← Back


Tuesday, 26 May 2020

Nanoneedles to increase the capacity and robustness of digital memories

by Francisco Paños

Researchers at the UAB, ICMAB and the ALBA Synchrotron, in collaboration with the UB and ICN2, have developed a new technique to locally modify the properties of a metamagnetic material. The method consists in applying local pressure to the surface of the material using nanometric needles and allows a much more easy and local modification than current methods. The research opens the door to a more accurate and precise control of magnetic materials and allows to improve the architecture and capacity of magnetic digital memories.

Some memory devices where information from smartphones and computers is stored are based on a very precise control of the magnetic properties, at nanoscopic scale. In certain cases, the combination of ferromagnetism (where the magnetism of all the atoms in the material points in the same direction) and antiferromagnetism (where it points alternately in opposite directions) is used to store the information. One of the materials that can show these two arrangements is the alloy of iron and rhodium (FeRh). This material presents a metamagnetic transition between these two phases at a temperature very close to room temperature, so that it can change state from antiferromagnetic to ferromagnetic simply when heated. The antiferromagnetic state is more robust and secure than the ferromagnetic one, since it is not easily altered by the presence of magnets in its proximity.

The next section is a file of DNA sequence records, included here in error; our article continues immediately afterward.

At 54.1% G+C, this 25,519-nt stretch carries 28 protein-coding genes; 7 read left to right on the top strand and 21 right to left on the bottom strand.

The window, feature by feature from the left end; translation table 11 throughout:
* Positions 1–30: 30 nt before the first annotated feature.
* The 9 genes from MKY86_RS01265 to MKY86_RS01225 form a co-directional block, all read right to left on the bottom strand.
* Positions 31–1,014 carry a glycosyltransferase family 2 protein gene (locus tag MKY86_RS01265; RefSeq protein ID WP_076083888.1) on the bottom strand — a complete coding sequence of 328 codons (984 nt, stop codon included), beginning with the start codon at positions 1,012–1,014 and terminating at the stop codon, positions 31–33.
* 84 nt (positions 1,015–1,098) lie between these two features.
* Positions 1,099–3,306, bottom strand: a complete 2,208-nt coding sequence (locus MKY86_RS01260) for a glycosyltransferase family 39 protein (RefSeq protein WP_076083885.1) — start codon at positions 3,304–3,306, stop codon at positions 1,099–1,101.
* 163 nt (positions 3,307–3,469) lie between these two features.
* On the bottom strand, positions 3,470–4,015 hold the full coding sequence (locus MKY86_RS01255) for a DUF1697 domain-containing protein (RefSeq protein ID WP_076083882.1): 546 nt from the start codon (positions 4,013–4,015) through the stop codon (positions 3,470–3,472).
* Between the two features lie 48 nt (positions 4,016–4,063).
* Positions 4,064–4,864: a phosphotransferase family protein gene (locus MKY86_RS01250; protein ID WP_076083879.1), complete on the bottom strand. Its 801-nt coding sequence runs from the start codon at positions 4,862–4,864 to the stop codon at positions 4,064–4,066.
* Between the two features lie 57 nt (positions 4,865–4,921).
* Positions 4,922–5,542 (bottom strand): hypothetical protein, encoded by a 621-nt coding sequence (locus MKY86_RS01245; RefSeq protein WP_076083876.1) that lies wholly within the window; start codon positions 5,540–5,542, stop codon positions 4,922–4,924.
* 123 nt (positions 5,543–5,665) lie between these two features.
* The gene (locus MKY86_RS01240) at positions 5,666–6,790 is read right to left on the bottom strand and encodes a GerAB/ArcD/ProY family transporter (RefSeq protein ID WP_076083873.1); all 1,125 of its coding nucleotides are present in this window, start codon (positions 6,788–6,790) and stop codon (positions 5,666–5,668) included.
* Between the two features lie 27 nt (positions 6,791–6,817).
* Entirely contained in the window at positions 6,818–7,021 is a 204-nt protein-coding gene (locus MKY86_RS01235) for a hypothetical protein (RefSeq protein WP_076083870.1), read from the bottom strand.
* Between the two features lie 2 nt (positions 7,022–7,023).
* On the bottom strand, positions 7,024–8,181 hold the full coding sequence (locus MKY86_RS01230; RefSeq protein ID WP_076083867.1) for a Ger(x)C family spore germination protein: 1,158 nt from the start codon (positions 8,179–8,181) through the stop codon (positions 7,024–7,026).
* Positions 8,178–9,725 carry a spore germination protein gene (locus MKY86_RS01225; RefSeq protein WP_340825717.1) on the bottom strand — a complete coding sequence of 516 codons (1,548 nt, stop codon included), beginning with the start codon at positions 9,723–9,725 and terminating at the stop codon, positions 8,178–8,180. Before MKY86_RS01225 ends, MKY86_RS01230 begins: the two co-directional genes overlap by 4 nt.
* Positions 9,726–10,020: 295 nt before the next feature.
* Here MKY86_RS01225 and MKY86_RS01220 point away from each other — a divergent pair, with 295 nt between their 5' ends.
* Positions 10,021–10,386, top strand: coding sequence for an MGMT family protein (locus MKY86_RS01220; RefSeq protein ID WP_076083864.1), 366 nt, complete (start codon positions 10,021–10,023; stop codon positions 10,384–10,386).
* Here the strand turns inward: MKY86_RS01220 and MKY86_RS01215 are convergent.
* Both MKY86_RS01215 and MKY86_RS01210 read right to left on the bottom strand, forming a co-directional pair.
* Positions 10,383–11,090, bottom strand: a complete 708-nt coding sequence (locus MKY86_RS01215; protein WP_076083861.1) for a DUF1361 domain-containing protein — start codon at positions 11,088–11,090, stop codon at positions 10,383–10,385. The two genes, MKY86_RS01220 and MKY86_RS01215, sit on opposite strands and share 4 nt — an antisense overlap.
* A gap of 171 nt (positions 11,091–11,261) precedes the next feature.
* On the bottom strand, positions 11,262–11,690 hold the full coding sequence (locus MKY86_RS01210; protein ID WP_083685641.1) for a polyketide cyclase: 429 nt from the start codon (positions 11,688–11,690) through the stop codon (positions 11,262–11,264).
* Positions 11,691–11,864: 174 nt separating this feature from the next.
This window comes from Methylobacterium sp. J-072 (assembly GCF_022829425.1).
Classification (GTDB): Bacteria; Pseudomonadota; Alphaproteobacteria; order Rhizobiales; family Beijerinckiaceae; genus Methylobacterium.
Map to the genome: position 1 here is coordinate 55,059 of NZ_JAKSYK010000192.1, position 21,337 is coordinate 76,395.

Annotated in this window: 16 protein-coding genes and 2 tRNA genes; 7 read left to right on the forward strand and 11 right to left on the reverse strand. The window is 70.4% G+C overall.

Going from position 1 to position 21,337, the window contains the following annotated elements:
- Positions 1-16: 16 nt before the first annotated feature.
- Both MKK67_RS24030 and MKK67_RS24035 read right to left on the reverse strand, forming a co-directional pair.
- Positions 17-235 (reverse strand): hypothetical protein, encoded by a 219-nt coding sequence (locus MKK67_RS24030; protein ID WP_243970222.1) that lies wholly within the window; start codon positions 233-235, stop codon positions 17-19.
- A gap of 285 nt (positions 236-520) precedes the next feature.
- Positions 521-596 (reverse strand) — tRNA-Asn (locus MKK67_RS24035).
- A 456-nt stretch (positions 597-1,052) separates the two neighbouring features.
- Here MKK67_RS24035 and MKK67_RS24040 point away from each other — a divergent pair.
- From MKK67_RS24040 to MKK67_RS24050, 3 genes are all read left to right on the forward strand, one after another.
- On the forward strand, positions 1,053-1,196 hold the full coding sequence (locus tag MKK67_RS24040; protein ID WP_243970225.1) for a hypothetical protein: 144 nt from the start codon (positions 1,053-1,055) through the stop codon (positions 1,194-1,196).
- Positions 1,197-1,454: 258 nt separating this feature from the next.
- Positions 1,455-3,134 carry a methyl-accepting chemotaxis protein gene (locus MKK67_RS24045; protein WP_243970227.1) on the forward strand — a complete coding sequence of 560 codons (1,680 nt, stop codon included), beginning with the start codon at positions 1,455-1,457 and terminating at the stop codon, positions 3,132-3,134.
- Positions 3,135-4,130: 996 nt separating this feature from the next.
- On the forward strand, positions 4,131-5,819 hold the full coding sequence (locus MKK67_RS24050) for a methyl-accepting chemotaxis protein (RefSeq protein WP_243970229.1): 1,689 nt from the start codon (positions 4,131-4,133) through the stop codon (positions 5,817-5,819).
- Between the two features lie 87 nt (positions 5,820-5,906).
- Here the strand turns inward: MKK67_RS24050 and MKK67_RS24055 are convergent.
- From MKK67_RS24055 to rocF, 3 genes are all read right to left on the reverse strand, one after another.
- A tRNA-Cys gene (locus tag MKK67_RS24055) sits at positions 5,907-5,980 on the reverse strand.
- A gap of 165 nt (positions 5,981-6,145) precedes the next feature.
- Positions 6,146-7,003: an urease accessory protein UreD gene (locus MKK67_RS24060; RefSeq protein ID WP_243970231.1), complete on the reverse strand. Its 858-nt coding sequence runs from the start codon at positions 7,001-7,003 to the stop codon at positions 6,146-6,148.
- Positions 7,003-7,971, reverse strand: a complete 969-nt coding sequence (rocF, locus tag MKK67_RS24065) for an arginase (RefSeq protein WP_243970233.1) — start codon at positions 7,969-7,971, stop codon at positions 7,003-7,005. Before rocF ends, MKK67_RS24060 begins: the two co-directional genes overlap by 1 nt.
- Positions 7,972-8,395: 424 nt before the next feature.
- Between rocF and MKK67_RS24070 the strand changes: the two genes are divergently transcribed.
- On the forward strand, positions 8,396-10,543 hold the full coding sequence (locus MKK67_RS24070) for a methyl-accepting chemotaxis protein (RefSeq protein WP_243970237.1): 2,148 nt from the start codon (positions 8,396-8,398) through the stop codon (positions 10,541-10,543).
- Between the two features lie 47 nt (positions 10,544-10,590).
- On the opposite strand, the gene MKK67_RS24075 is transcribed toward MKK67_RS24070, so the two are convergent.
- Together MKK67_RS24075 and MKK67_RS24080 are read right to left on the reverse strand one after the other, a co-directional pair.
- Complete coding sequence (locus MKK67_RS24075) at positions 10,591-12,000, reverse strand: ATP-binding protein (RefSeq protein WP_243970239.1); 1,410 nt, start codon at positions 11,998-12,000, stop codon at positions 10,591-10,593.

A team of researchers from the UAB, the ICMAB, and the ALBA Synchrotron, along with scientists from the UB and the ICN2 (Magnetic Nanostructures Group), have used mechanical pressure to modify this transition and stabilize the antiferromagnetic state. Pressing the surface of the iron-rhodium alloy with a nanometer-sized needle causes the magnetic state to change in a simple and localized way. By pressing on different areas of the material, the researchers have managed to generate antiferromagnetic nano-islands embedded in a ferromagnetic matrix, a very difficult task with the current techniques available. The new technique can allow the construction of magnetic nanometric devices with much smaller structures and much more robust and safe than the current ones, facilitating the manufacture of magnetic memories with different architectures that improve their capacities.

Information via:


Article reference:

Michael Foerster, Enric Menéndez, Emerson Coy, Alberto Quintana, Carles Gómez-Olivella, Daniel Esqué de los Ojos, Oriol Vallcorba, Carlos Frontera, Lucia Aballe, Josep Nogués, Jordi Sort and Ignasi Fina. Local manipulation of metamagnetism by strain nanopatterning, Materials Horizons (2020). https://doi.org/10.1039/D0MH00601G